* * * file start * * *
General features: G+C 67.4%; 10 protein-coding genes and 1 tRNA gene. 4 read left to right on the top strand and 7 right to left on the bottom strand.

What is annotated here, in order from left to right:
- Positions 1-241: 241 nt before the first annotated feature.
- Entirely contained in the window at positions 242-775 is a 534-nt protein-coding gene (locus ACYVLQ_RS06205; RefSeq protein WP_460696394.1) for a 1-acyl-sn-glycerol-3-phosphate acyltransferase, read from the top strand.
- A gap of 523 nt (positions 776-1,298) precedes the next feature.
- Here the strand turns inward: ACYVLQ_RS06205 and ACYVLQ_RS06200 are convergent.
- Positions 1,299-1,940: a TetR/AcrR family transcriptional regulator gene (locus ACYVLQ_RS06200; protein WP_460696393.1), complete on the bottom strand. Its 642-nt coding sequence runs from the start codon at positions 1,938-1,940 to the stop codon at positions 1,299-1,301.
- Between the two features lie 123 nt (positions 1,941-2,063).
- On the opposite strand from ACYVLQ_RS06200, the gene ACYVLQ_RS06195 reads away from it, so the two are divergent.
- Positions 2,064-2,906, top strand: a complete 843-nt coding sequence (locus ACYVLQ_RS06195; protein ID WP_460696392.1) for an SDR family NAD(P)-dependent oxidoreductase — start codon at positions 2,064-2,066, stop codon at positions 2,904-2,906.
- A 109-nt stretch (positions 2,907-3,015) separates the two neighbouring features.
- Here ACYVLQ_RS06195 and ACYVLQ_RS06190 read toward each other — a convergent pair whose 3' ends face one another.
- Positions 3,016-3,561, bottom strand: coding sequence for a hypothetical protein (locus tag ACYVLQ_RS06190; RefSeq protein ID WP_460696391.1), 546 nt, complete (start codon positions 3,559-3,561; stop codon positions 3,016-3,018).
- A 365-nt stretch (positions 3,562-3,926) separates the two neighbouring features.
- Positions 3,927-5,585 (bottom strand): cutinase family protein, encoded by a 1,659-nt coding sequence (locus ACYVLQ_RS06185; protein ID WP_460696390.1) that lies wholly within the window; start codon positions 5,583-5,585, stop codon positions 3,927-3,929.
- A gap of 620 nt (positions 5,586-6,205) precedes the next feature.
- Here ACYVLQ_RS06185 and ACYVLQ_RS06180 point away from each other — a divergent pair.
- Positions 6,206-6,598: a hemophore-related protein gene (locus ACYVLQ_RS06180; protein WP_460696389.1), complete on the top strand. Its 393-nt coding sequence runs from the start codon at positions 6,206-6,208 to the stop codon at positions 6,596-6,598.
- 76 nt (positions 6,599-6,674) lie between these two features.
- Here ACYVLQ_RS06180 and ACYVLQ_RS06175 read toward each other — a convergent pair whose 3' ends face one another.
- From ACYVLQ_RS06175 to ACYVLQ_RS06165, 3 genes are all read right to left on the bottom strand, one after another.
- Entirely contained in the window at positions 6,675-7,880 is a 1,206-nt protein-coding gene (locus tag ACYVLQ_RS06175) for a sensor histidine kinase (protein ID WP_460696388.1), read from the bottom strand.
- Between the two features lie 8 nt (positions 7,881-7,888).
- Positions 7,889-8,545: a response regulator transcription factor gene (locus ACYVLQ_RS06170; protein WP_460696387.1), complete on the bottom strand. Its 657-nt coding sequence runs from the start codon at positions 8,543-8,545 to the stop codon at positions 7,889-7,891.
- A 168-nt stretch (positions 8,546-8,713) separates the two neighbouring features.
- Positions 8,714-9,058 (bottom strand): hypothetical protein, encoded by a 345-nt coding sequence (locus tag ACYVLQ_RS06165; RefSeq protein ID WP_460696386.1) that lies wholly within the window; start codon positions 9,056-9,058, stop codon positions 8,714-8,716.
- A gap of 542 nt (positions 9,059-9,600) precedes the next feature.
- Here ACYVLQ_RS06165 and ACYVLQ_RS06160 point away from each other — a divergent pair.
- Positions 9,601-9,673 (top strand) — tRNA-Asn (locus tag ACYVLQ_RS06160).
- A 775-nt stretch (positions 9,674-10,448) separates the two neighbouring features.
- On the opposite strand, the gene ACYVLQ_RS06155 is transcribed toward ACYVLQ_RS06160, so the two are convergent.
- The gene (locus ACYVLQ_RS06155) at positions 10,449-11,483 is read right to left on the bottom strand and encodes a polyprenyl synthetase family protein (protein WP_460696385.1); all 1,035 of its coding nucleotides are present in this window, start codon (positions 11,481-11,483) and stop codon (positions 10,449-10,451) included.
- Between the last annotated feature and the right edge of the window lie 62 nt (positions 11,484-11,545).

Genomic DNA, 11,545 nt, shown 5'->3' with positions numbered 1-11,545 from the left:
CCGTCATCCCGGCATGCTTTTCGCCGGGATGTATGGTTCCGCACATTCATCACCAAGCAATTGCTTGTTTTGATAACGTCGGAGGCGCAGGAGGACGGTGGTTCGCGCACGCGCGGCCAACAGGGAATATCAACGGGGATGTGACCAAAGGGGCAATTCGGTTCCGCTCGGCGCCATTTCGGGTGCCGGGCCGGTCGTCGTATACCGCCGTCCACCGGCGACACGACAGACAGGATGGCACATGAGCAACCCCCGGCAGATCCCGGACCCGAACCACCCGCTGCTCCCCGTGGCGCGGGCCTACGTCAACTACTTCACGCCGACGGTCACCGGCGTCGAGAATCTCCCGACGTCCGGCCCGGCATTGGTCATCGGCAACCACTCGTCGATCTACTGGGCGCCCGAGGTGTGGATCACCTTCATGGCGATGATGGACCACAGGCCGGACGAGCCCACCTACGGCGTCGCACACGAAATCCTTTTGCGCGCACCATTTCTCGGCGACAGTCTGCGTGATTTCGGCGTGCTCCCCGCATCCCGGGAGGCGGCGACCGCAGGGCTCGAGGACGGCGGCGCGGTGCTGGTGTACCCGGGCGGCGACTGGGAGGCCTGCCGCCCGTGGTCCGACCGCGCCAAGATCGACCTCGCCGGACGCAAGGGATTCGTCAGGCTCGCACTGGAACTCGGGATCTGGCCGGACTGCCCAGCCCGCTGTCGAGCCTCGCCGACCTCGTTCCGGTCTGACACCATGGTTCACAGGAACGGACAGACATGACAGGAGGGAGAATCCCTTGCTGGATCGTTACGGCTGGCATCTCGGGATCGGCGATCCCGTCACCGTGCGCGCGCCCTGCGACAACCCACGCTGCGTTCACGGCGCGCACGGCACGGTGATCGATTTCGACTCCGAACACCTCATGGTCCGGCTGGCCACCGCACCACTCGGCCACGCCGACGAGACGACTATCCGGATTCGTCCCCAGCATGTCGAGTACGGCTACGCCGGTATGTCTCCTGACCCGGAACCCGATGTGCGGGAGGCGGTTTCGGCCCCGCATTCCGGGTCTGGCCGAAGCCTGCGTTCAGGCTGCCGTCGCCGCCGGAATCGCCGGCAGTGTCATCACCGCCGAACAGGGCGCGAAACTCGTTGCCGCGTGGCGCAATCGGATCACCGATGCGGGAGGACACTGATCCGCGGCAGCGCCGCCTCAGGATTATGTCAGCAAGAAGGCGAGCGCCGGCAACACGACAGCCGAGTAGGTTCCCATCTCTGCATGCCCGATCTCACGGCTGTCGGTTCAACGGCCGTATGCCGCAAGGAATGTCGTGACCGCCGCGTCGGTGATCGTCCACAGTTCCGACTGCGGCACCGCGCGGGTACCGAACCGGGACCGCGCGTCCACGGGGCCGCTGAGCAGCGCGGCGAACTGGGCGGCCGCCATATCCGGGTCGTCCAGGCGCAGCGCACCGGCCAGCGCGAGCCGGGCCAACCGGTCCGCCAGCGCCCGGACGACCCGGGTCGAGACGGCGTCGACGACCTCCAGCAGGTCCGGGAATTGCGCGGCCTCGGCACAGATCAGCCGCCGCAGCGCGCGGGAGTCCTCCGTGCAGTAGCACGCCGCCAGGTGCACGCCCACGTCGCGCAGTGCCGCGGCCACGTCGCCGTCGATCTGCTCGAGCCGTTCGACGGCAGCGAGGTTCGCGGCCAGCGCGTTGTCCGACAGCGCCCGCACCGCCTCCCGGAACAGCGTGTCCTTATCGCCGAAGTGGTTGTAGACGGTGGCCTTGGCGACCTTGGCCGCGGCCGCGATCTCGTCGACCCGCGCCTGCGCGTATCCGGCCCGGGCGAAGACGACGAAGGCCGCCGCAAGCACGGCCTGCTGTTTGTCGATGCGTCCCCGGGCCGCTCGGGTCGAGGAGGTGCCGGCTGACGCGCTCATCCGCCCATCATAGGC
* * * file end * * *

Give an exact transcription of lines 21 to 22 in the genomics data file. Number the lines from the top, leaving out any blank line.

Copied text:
- From ACYVLQ_RS06175 to ACYVLQ_RS06165, 3 genes are all read right to left on the bottom strand, one after another.
- Entirely contained in the window at positions 6,675-7,880 is a 1,206-nt protein-coding gene (locus tag ACYVLQ_RS06175) for a sensor histidine kinase (protein ID WP_460696388.1), read from the bottom strand.